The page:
The Mediterranean is the region that will show “whether the European Union has decided or will decide to become a global player or remain a bystander,” Greek Foreign Affairs Minister Nikos Dendias told a panel titled “Mediterranean: A Geostrategic Chessboard” on the second, closing day of the Bled Strategic Forum, held in Slovenia on Thursday.
The minister stressed there is “a change in the strategic architecture in the Mediterranean, as “cooperation is being strengthened among countries that share the same principles, such as International Law and the Law of the Sea.” But he also noted the need for new actors to enter the eastern Mediterranean, and cited India as an example of “countries that understand the concept of International Law the same way that we do.”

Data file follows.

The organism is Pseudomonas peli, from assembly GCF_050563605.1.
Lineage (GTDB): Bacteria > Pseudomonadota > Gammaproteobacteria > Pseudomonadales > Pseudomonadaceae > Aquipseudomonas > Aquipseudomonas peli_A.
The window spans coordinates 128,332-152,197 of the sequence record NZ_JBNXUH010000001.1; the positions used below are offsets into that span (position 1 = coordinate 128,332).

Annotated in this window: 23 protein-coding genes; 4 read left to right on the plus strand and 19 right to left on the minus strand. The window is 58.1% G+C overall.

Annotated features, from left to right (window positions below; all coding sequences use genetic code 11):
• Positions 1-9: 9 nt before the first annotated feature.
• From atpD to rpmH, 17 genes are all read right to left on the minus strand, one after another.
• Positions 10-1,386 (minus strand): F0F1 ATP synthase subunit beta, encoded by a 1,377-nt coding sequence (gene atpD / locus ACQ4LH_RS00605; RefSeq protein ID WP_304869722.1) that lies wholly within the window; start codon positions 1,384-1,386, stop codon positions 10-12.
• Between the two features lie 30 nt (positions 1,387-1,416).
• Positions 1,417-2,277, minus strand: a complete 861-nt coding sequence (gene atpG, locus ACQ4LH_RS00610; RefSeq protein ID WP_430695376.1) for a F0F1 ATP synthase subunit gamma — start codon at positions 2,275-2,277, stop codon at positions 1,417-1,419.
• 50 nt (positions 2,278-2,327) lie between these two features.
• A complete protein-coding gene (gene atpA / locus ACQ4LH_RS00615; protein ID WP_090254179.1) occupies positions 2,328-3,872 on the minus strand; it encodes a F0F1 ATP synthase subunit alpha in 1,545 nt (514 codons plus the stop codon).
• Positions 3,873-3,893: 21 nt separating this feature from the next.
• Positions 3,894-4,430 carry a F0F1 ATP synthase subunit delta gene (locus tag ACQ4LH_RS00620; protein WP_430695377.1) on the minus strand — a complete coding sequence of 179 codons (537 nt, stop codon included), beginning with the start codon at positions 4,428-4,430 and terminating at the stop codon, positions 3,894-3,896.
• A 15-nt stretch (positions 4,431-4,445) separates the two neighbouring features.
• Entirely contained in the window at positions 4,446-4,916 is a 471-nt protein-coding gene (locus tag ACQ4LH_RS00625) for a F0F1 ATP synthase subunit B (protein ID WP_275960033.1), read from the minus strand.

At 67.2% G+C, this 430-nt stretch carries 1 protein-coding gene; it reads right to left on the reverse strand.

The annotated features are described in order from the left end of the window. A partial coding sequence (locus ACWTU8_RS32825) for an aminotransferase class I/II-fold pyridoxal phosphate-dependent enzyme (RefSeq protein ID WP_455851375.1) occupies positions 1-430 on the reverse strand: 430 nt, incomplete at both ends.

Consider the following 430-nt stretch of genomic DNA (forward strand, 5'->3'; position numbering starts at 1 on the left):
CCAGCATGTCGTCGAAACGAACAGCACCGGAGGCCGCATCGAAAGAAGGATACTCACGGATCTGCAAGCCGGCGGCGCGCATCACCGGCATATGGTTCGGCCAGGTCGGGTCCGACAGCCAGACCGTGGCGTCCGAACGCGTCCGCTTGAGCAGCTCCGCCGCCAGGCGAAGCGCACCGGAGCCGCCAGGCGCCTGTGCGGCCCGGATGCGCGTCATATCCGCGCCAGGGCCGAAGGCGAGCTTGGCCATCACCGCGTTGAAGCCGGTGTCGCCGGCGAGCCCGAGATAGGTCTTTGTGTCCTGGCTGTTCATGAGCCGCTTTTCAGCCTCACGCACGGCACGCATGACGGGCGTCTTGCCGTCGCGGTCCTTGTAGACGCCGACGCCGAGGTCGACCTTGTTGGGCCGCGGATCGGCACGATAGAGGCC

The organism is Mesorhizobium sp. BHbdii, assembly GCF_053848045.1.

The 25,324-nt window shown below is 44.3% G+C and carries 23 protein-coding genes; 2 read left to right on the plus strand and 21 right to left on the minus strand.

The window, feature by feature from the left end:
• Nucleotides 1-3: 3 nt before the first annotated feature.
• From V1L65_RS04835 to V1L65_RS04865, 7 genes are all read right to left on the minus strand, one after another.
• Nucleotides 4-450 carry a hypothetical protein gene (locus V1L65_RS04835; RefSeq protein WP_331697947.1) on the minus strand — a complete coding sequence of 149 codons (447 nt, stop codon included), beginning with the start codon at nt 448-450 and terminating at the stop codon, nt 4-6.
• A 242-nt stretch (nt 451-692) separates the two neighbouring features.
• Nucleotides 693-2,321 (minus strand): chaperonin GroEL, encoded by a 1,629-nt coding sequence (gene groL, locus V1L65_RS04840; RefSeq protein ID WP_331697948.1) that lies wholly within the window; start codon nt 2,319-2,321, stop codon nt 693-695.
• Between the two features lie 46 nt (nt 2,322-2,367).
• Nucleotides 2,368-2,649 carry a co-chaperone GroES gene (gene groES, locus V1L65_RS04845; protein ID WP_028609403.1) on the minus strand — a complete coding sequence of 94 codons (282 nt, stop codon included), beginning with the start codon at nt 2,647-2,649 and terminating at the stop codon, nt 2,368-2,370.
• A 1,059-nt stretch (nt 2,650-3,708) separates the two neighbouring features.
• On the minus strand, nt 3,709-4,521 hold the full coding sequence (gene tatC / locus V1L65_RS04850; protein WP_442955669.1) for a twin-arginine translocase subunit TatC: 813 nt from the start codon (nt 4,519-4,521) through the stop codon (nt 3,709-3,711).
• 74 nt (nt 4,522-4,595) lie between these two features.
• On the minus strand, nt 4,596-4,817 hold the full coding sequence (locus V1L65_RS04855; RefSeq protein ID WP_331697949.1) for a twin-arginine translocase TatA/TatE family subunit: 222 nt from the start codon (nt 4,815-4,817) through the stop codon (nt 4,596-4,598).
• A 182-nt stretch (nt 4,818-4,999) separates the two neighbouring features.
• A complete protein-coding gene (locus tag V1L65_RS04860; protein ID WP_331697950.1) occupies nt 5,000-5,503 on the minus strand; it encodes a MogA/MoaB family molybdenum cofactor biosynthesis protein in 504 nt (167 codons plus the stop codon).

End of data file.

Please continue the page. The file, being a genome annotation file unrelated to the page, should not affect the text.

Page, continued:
“Although Greece is rather a small-sized country, we did help North Macedonia and Albania, and as we speak a Greek aircraft is heading to Rwanda with coronavirus vaccines, and we shall send them to Tunisia and Kenya as well. Why? because we now know that if we don’t help each other, the pandemic will return,” Dendias said. “We must tackle common challenges as one humanity,” he stressed.
Earlier on Thursday, Dendias met with EU Commissioner for Neighborhood & Enlargement Oliver Varhelyi on the sidelines of the Gymnich Informal meeting of EU foreign affairs ministers (September 2-3) at the city of Kranj, also in Slovenia.